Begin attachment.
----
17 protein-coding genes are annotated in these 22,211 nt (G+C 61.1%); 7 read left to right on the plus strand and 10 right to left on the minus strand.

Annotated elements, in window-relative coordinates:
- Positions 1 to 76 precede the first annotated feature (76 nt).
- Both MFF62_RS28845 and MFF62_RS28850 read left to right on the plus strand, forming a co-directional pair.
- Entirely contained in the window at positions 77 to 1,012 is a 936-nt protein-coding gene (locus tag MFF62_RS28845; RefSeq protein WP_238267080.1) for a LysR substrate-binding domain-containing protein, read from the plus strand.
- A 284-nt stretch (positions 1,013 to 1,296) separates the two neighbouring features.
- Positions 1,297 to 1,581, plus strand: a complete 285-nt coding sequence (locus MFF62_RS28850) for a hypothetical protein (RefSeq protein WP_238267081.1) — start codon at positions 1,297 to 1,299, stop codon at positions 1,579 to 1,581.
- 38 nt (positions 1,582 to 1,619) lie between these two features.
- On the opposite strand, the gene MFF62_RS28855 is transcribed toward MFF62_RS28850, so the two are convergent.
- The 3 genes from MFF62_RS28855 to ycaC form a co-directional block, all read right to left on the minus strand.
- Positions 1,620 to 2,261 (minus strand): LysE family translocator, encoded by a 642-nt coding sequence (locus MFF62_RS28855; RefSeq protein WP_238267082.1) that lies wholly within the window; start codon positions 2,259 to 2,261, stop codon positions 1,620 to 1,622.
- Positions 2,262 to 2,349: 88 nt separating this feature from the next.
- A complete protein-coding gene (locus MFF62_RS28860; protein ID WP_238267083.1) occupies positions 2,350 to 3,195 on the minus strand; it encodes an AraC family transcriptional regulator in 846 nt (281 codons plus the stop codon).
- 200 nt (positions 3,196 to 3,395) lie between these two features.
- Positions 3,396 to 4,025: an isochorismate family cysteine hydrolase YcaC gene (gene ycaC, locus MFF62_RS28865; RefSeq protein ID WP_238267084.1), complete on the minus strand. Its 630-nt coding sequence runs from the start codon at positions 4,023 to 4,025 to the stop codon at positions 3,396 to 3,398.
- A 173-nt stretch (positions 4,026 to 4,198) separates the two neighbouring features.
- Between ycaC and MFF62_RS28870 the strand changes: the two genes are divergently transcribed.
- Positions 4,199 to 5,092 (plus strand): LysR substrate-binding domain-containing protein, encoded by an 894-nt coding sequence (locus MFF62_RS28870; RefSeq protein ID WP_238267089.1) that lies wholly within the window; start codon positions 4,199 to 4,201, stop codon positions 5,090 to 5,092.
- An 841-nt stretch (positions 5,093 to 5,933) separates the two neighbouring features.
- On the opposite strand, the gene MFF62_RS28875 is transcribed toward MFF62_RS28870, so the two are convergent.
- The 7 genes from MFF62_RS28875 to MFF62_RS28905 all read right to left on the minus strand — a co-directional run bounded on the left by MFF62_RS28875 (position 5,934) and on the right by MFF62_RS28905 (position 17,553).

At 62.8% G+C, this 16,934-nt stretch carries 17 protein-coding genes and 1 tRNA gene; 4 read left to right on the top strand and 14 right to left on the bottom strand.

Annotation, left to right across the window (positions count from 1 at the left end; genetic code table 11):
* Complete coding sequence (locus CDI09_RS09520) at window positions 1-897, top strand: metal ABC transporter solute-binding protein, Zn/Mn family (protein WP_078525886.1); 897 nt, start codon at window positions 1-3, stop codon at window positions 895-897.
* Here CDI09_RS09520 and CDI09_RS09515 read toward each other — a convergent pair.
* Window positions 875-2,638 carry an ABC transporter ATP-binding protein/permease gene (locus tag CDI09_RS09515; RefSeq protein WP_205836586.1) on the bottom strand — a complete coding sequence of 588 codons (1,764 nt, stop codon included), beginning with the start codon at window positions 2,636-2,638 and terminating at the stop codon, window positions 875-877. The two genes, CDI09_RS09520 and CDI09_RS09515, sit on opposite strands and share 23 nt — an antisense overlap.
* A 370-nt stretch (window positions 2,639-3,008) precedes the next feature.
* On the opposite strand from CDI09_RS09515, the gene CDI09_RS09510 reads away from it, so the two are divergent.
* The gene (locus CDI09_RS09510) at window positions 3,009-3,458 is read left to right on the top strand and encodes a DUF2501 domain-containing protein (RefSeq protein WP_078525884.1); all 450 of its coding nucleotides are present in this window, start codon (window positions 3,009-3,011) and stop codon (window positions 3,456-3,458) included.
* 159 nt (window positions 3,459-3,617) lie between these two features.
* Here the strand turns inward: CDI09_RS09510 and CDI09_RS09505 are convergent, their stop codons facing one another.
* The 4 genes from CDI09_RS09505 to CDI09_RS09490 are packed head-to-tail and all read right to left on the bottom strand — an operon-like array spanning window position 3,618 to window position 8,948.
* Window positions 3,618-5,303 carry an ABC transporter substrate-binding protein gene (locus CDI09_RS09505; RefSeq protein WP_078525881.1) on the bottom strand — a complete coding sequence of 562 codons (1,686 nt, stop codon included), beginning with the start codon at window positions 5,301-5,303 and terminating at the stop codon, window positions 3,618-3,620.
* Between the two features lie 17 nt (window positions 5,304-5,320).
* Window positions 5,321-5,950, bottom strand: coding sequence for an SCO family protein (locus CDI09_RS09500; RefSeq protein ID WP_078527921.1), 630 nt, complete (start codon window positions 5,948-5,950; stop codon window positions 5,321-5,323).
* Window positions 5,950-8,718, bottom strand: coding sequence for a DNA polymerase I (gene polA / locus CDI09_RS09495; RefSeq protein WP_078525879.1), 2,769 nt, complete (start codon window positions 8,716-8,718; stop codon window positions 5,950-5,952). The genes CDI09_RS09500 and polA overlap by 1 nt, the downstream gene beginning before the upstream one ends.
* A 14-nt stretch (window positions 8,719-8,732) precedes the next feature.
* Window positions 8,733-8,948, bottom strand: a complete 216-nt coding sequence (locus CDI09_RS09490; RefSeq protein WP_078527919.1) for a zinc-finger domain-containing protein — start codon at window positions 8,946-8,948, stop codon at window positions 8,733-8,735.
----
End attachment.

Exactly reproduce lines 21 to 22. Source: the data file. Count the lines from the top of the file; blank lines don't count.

- The 7 genes from MFF62_RS28875 to MFF62_RS28905 all read right to left on the minus strand — a co-directional run bounded on the left by MFF62_RS28875 (position 5,934) and on the right by MFF62_RS28905 (position 17,553).

At 62.8% G+C, this 16,934-nt stretch carries 17 protein-coding genes and 1 tRNA gene; 4 read left to right on the top strand and 14 right to left on the bottom strand.